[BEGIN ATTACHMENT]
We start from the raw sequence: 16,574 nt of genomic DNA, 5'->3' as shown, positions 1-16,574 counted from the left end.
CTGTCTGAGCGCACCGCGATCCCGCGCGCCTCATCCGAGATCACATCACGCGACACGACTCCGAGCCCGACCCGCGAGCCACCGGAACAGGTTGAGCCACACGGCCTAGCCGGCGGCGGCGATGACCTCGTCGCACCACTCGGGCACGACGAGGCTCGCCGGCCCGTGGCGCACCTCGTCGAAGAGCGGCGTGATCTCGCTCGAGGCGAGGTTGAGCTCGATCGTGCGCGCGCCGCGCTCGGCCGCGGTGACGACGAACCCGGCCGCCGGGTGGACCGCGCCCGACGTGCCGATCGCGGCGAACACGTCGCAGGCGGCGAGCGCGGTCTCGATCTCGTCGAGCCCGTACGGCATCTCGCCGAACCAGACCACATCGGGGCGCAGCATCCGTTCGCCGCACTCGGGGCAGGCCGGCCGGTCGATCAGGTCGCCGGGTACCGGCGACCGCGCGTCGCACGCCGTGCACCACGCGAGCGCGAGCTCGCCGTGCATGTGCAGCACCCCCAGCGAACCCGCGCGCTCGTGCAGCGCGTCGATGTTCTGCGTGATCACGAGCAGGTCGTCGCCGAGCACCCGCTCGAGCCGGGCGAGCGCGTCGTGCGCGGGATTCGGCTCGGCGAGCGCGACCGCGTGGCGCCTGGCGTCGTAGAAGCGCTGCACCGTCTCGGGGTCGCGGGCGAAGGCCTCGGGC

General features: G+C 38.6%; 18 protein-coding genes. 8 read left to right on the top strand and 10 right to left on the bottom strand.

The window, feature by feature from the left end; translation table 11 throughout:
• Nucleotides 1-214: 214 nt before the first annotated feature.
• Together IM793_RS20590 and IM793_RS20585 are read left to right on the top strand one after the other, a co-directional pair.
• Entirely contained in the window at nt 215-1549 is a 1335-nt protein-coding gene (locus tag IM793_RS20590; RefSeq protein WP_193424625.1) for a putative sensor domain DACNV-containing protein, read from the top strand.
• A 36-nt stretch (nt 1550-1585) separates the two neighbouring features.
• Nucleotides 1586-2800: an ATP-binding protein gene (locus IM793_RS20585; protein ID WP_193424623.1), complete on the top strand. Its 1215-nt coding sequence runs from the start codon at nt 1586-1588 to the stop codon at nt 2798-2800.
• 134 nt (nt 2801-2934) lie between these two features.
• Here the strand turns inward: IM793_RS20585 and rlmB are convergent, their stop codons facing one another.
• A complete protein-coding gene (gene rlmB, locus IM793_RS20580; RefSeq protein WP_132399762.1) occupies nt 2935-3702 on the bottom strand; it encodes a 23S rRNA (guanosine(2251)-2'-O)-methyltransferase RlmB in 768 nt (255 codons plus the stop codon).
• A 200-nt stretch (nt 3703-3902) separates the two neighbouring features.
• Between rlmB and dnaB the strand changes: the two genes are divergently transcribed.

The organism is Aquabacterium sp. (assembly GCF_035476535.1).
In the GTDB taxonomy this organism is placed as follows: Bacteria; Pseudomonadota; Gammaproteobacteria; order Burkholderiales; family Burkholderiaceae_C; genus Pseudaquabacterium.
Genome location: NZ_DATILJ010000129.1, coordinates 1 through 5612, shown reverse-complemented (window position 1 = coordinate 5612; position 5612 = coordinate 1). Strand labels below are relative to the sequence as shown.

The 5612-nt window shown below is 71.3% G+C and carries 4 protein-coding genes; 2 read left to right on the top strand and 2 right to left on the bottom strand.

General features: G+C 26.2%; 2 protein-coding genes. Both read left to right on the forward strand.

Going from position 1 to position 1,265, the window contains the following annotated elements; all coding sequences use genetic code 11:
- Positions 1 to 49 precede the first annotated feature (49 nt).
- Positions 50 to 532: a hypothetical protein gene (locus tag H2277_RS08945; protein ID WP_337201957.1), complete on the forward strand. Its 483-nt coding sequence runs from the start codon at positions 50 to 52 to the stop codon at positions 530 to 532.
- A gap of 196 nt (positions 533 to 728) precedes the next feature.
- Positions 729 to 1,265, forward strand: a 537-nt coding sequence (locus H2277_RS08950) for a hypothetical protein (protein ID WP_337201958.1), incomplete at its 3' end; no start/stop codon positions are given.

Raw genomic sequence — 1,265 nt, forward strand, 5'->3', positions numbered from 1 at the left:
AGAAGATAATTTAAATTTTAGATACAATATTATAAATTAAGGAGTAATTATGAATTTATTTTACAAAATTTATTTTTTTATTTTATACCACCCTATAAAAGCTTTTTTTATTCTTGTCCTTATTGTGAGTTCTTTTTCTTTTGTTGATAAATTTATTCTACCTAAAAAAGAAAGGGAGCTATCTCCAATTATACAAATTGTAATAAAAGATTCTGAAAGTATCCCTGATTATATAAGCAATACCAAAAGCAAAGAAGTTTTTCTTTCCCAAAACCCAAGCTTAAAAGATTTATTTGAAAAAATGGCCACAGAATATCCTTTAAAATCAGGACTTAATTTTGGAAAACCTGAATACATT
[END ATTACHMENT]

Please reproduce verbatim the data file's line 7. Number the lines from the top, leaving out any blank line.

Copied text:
• Entirely contained in the window at nt 215-1549 is a 1335-nt protein-coding gene (locus tag IM793_RS20590; RefSeq protein WP_193424625.1) for a putative sensor domain DACNV-containing protein, read from the top strand.